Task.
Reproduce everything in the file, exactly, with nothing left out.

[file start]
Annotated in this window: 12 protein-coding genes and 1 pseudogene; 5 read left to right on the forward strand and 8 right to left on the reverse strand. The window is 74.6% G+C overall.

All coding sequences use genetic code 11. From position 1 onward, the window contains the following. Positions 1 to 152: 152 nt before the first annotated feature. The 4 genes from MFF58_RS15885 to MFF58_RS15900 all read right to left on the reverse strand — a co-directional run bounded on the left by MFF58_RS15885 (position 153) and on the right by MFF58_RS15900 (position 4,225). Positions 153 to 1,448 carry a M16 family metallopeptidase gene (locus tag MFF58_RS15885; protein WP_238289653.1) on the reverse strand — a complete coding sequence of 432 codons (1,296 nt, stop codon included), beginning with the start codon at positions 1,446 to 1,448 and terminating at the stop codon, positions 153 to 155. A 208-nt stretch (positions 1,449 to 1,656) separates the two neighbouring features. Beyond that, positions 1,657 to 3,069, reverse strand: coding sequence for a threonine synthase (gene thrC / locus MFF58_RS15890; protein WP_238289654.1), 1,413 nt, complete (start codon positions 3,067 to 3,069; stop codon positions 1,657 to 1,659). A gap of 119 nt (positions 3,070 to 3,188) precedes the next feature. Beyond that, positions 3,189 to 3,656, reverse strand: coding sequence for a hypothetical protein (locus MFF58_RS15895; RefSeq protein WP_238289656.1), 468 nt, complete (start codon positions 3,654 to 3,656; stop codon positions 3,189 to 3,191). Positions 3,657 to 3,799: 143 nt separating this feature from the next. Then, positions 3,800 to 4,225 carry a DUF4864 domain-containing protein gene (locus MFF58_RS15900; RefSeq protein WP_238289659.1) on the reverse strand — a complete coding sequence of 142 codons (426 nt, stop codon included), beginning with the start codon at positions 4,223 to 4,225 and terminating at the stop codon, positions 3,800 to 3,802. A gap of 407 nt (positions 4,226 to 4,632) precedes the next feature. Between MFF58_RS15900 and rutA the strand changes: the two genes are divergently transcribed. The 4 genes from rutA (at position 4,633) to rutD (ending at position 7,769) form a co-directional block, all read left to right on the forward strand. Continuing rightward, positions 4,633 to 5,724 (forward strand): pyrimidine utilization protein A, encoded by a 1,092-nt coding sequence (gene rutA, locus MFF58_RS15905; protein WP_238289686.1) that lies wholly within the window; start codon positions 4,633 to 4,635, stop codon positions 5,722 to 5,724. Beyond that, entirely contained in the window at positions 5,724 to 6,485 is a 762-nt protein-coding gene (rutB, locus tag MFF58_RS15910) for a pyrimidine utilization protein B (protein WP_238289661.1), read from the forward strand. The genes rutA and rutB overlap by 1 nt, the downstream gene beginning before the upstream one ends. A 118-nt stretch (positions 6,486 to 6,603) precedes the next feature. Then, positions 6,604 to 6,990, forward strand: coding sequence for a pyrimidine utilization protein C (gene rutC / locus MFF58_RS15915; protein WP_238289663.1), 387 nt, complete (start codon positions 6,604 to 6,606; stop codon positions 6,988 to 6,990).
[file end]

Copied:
Annotated in this window: 12 protein-coding genes and 1 pseudogene; 5 read left to right on the forward strand and 8 right to left on the reverse strand. The window is 74.6% G+C overall.

All coding sequences use genetic code 11. From position 1 onward, the window contains the following. Positions 1 to 152: 152 nt before the first annotated feature. The 4 genes from MFF58_RS15885 to MFF58_RS15900 all read right to left on the reverse strand — a co-directional run bounded on the left by MFF58_RS15885 (position 153) and on the right by MFF58_RS15900 (position 4,225). Positions 153 to 1,448 carry a M16 family metallopeptidase gene (locus tag MFF58_RS15885; protein WP_238289653.1) on the reverse strand — a complete coding sequence of 432 codons (1,296 nt, stop codon included), beginning with the start codon at positions 1,446 to 1,448 and terminating at the stop codon, positions 153 to 155. A 208-nt stretch (positions 1,449 to 1,656) separates the two neighbouring features. Beyond that, positions 1,657 to 3,069, reverse strand: coding sequence for a threonine synthase (gene thrC / locus MFF58_RS15890; protein WP_238289654.1), 1,413 nt, complete (start codon positions 3,067 to 3,069; stop codon positions 1,657 to 1,659). A gap of 119 nt (positions 3,070 to 3,188) precedes the next feature. Beyond that, positions 3,189 to 3,656, reverse strand: coding sequence for a hypothetical protein (locus MFF58_RS15895; RefSeq protein WP_238289656.1), 468 nt, complete (start codon positions 3,654 to 3,656; stop codon positions 3,189 to 3,191). Positions 3,657 to 3,799: 143 nt separating this feature from the next. Then, positions 3,800 to 4,225 carry a DUF4864 domain-containing protein gene (locus MFF58_RS15900; RefSeq protein WP_238289659.1) on the reverse strand — a complete coding sequence of 142 codons (426 nt, stop codon included), beginning with the start codon at positions 4,223 to 4,225 and terminating at the stop codon, positions 3,800 to 3,802. A gap of 407 nt (positions 4,226 to 4,632) precedes the next feature. Between MFF58_RS15900 and rutA the strand changes: the two genes are divergently transcribed. The 4 genes from rutA (at position 4,633) to rutD (ending at position 7,769) form a co-directional block, all read left to right on the forward strand. Continuing rightward, positions 4,633 to 5,724 (forward strand): pyrimidine utilization protein A, encoded by a 1,092-nt coding sequence (gene rutA, locus MFF58_RS15905; protein WP_238289686.1) that lies wholly within the window; start codon positions 4,633 to 4,635, stop codon positions 5,722 to 5,724. Beyond that, entirely contained in the window at positions 5,724 to 6,485 is a 762-nt protein-coding gene (rutB, locus tag MFF58_RS15910) for a pyrimidine utilization protein B (protein WP_238289661.1), read from the forward strand. The genes rutA and rutB overlap by 1 nt, the downstream gene beginning before the upstream one ends. A 118-nt stretch (positions 6,486 to 6,603) precedes the next feature. Then, positions 6,604 to 6,990, forward strand: coding sequence for a pyrimidine utilization protein C (gene rutC / locus MFF58_RS15915; protein WP_238289663.1), 387 nt, complete (start codon positions 6,604 to 6,606; stop codon positions 6,988 to 6,990).